Pakistan must start gas flows by 2014 or face penalties amounting to $8 million per day under a sovereign-guarantee agreement related to the pipeline project. Last week, Iran agreed to provide $250 million to help Pakistan build its portion of the pipeline after Pakistani institutions refused to provide funds for the project due to the strict US sanctions imposed on Iran earlier this year. These sanctions threaten firms that do business with Iran with being frozen out of the Western-dominated world financial system. In explaining its refusal, the Pakistan government-owned Oil and Gas Development Co Ltd (OGDCL) expressed fear that funding an Iranian project could lead to the withdrawal of foreign shareholders.

The Obama administration is urging Pakistan to opt for an alternative pipeline with Turkmenistan, Afghanistan, and India—which would advance Washington’s longstanding strategic aim of diverting Central Asian oil and gas flows away from Russia. But the decade-long US-NATO occupation has failed to pacify Afghanistan, making building such a pipeline impossible. Moreover, Islamabad insists that imported natural gas from Iran would provide the cheapest and most suitable fuel for power generation.

The US has till now mounted a successful decade-long drive to sabotage the Iran-Pakistan pipeline project. Initially, Washington focused its efforts on getting India not to participate, making this part of the price for the Indo-US civilian nuclear accord—the centerpiece of the Indo-US “global strategic partnership.”

When the pipeline was first mooted, it had been promoted as a means of underpinning the Indo-Pakistani peace process, since it would have given both countries a major economic incentive to ratchet down tensions. But for Washington sabotaging Iran’s economy was a much more important geo-political objective.

After India backed out of the pipeline project in 2009, Islamabad asked Beijing to join. The Chinese portion of the pipeline would be built alongside the Karakoram Highway, which connects Pakistan’s northern region of Gilgit Baltistan with western China. Beijing has yet to decide whether it will join the pipeline project, but such a pipeline would provide it an opportunity to reduce the amount of energy it imports via the Malacca Strait, which is vulnerable to US naval power.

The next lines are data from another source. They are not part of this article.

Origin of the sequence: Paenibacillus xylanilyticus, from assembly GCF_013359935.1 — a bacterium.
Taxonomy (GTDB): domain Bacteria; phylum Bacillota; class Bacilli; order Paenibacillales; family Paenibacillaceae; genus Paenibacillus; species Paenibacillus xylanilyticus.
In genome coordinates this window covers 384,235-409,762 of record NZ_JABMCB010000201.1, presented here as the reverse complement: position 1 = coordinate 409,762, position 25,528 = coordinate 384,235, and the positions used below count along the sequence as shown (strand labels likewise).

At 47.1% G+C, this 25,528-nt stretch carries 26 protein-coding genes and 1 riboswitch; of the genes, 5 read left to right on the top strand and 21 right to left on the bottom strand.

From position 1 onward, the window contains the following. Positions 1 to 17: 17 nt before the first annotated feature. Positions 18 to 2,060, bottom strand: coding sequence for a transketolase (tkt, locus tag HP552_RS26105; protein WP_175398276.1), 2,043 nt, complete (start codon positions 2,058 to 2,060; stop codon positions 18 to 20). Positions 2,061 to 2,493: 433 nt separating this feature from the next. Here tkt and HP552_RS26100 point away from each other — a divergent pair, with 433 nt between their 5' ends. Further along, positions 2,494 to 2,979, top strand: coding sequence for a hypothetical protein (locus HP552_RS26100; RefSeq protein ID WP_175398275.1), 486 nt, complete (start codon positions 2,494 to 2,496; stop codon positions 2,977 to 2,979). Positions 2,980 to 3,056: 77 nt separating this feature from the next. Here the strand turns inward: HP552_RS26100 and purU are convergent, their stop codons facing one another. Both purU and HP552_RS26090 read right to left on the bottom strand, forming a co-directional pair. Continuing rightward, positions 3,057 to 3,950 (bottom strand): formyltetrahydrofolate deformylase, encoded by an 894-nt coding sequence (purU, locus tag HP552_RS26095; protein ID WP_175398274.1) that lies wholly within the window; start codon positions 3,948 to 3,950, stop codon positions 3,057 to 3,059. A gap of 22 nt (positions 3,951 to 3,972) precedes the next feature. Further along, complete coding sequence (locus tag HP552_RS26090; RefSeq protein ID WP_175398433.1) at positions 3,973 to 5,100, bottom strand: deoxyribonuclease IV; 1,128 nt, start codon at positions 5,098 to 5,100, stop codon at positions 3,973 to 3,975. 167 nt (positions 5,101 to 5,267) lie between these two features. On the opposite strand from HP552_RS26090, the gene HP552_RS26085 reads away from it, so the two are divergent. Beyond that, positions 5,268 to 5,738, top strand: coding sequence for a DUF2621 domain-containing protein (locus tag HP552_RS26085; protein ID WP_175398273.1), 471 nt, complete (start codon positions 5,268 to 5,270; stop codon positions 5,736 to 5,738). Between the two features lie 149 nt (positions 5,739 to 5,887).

No doubt this prospect has only strengthened Washington’s resolve to thwart the Pakistani-Iranian pipeline.

Pakistan’s determination to continue with the pipeline project stems from its desperate need for foreign energy. Pakistan has been plagued by a deepening energy crisis in recent years that has crippled industry and made life increasingly unbearable for the masses.

Last month, unplanned power outages lasting up to 10 hours forced businesses to shut down across much of the country. The frequent power-outages have led factory owners in Karachi and other industrial centers to halt production and lay off hundreds of thousands of workers. Powers cuts have provoked spontaneous protests in every province over the past year, to which the Pakistani police have repeatedly responded with deadly force.

The economic arguments for the pipeline are unassailable, but the Pakistani elite once again finds itself coming under intense US pressure to sacrifice what it perceives as its vital interests to American imperialism’s aggressive agenda in Central Asia and the Middle East. Over the past decade, Pakistan has waged a brutal counterinsurgency war against Taliban-aligned militants at Washington’s behest. While the war has had a devastating impact on the lives of ordinary Pakistanis, the US has been relentless in pressuring Pakistan to assume more of the burden of the neo-colonial Afghan war.

Clinton’s remarks concerning the vulnerability of the Pakistani economy will not be taken lightly in Islamabad. The US has repeatedly demonstrated its willingness to exploit Pakistan’s deteriorating economic situation in order to bully it into compliance with Washington’s agenda, including by refusing to assist Pakistan in securing a new loan from the IMF and confining its flood-relief to a pittance. Double-digit inflation, rising unemployment, and stark social inequality have led to repeated warnings from Pakistani politicians and newspaper commentators of an impending social upheaval.